• Oct 6th 2010 at 8:28AM
  • 8
General Motors is shutting the doors on its Antwerp, Belgium manufacturing facility after failing to find a buyer for the plant. According to Automotive News, companies from both the United States and China expressed interest in the factory, but GM says that neither could come up with a sustainable business strategy that would keep the doors open and workers employed. The plant currently provides work for around 1,300 people who were warned earlier this year that the facility could be closed by the end of 2010. Now that possibility has become a reality.

The Antwerp plant builds the current Opel Astra, though with the company losing market share hand over fist, GM has been looking to shutter the facility for some time. Interestingly enough, AN says that this is the first closing of a European automotive manufacturing facility since 2006. GM says that while it continues to wind down operations at the plant throughout the remainder of this year, it will still be open to hearing proposals from companies looking to invest in the site.

[Source: Automotive News - Sub. Req. | Image: Filip Claus/AFP/Getty]

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    • 1 Second Ago
      • 4 Years Ago
      How is Opel's market share in Europe? Is Chevrolet also cannibalizing Opel sales at the lower end?
        • 4 Years Ago
        Opel's market share is practically the same, it's always one of the Top5 best selling brands in Europe (counting with UK's Vauxhall). The problem here is efficiency and production costs. Some time ago, Opel closed down the Portuguese factory, shifting the production of the model "Combo" to Spain (a place where the Corsa is built). Nothing new there, nowadays it's common, and "Opel's near-sale" in 2008 was a warning that the GM Europe needs to be even more efficient money wise.

        As for Chevy, the models are not in the same league, they are "fighting" with Hyundai, Kia, and other cheaper alternatives to the European "veterans". Also, Toyota, Mitsubishi and Honda have been loosing market through the last decade in Europe, since the models are more unattractive and there's not much interest in them.

        Also, Opel is more than ever raising the bar to fight VW. The Astra and Insignia have much more quality/style, and are good cruisers (with top comfort), which is a good thing for the common buyer (including VW clients). And were also weak points of previous models. Not only that, but Opel is expanding as a brand (replacing others that used their models under rebadge) to other countries where the Golf and other VW models are selling good, which means they are also trying to improve Opel's image internationally.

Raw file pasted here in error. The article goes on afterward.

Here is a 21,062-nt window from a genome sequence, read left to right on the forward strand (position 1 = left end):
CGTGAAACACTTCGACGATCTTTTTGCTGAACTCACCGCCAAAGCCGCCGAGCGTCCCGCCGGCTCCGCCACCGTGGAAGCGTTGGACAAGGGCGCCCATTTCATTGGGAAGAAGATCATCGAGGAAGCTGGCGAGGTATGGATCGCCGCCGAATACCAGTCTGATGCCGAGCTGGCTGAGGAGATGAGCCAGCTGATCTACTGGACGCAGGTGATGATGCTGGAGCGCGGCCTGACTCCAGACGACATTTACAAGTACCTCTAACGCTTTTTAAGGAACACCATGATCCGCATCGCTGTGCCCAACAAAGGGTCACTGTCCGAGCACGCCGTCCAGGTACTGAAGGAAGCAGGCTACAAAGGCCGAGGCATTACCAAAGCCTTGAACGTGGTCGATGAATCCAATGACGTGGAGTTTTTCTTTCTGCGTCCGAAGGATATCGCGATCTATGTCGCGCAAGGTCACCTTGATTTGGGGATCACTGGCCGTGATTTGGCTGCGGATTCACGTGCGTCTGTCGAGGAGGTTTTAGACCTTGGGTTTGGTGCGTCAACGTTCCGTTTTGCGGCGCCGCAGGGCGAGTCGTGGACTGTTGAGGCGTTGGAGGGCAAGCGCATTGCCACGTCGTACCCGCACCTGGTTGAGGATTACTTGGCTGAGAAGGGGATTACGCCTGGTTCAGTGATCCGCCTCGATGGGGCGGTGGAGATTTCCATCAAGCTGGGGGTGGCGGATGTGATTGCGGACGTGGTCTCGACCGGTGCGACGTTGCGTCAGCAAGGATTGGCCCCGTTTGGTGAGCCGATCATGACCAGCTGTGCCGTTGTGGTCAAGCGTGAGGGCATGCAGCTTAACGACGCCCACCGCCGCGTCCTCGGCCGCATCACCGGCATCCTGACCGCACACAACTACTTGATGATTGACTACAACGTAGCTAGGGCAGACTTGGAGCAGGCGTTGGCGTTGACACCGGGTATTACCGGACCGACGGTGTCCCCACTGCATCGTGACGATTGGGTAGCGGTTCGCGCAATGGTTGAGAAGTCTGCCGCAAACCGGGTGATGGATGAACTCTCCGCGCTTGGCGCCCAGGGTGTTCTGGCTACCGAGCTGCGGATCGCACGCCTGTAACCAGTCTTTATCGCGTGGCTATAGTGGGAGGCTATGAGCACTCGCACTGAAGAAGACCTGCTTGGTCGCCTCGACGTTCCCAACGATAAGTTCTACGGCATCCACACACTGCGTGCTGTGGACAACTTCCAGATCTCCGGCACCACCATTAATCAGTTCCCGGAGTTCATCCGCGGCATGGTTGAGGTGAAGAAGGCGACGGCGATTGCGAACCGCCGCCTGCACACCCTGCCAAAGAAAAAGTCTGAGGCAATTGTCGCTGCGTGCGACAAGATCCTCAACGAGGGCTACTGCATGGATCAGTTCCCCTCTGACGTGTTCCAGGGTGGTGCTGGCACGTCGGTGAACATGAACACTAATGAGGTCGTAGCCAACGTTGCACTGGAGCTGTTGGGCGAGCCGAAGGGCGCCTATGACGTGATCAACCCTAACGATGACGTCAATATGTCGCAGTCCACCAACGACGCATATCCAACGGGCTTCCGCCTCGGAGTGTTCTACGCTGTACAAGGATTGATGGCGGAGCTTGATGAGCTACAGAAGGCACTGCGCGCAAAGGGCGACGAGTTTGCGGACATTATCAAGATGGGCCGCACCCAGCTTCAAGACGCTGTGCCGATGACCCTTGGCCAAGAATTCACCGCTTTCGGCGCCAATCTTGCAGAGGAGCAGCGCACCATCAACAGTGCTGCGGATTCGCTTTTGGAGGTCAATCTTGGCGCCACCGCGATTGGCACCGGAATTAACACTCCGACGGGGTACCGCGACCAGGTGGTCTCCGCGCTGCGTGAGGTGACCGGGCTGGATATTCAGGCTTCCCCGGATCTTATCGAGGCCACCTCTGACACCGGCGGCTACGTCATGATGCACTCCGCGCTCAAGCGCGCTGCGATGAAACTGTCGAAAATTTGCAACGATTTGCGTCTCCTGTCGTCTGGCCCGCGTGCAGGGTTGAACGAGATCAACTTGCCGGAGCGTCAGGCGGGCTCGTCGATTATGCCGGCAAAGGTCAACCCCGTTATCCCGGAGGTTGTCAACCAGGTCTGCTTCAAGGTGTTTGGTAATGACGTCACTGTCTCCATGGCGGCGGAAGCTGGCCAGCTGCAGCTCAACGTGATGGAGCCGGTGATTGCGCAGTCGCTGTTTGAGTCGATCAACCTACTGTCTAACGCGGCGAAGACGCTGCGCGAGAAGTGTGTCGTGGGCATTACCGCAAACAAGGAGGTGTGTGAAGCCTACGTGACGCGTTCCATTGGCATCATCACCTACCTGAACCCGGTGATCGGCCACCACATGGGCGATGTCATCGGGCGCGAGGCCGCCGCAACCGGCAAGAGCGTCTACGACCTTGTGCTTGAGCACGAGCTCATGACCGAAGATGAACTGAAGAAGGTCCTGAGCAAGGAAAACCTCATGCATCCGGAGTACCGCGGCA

• 4 Years Ago
      I read somewhere that the Opel (former Wartburg) factory in Eisenach is one of the most inefficient factories Opel (even Europe) has. That factory is the one that should be closed, not the one in Antwerp. But he, politics....
        • 4 Years Ago
        You misread something. The Eisenach plant is one of the most modern and efficient plants of Europe, mainly because it's grade of automatisation is >80 %.
        • 4 Years Ago
        You are half right. The Eisenach is very efficient however. But the Belgium plant is right up there above some of the other German plants.

        GM chose to close the Belgium plant largely because of politics. It would have had a much bigger problem if it would close one of the factories in Germany rather than in the small Belgium.
        The German government put a lot of pressure and money on the table. Belgium is in constant political chaos and could not react powerful enough. Only the prime minister of the Flemish regional government had tried to steerd the situation Belgiums way.
      • 4 Years Ago
      Having tested the Astra when new,I am not surprised.Sound control was nil.
        • 4 Years Ago
        again: that is down to engineering in Russelheim Germany not the factory
      • 4 Years Ago
      I believe GM has four plants in Germany running yet they close Antwerp. I bet the wage bill in Germany for GM is much higher as well.

      Who's next for the GM plant chop in Europe?, It's got to be one or both of the UK plants.

      Germany gets everything when it comes to car manufacturing and engineering.